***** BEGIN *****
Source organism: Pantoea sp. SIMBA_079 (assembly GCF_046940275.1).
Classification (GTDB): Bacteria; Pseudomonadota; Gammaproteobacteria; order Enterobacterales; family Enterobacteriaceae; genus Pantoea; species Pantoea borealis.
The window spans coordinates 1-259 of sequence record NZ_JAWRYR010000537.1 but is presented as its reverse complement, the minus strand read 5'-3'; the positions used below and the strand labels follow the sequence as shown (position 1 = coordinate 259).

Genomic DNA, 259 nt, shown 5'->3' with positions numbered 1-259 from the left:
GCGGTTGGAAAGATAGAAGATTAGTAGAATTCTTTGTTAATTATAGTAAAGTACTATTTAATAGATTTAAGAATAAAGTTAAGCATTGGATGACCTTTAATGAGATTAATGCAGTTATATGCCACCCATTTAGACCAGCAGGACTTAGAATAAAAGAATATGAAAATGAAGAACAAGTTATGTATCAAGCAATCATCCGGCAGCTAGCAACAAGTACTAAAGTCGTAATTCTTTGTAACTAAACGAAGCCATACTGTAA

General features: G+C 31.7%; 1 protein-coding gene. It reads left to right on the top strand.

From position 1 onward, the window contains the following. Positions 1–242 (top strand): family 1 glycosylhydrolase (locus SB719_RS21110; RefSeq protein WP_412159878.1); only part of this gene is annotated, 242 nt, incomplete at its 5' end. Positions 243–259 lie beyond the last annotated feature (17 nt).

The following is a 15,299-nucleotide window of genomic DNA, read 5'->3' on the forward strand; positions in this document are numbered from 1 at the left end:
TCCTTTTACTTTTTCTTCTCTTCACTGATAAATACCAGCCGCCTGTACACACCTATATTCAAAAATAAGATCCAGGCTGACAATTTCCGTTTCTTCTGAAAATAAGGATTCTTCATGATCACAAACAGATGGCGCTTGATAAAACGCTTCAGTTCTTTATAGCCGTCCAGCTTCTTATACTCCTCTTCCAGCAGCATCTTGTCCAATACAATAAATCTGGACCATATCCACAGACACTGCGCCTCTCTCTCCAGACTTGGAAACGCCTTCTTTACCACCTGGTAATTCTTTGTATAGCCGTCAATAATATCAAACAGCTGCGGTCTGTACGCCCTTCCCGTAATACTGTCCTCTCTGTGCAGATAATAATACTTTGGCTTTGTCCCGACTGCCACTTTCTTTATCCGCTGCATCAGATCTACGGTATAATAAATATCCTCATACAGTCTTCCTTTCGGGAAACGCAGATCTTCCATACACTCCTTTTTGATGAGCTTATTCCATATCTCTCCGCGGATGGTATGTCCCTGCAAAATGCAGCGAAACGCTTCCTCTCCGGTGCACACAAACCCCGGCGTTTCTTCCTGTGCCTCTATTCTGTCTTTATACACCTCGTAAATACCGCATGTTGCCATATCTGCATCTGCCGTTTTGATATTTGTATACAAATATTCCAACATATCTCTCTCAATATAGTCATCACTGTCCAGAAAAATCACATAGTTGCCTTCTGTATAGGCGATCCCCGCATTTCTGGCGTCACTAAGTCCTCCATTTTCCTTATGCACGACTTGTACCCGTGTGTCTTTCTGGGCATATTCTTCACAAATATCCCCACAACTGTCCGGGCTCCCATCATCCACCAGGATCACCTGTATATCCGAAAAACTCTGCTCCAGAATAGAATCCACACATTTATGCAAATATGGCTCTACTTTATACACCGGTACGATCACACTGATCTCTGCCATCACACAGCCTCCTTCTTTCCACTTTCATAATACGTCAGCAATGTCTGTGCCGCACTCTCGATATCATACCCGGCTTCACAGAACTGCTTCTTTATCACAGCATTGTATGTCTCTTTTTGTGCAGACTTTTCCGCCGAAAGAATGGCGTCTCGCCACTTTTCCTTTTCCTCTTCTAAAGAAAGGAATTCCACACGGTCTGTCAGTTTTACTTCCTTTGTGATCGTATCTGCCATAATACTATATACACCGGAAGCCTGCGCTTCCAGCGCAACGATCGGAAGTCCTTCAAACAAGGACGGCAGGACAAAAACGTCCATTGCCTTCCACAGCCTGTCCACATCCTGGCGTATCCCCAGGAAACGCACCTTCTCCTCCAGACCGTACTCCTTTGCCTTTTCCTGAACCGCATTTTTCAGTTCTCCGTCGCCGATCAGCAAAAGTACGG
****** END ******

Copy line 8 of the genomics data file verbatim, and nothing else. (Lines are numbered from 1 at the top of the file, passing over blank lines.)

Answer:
The following is a 15,299-nucleotide window of genomic DNA, read 5'->3' on the forward strand; positions in this document are numbered from 1 at the left end: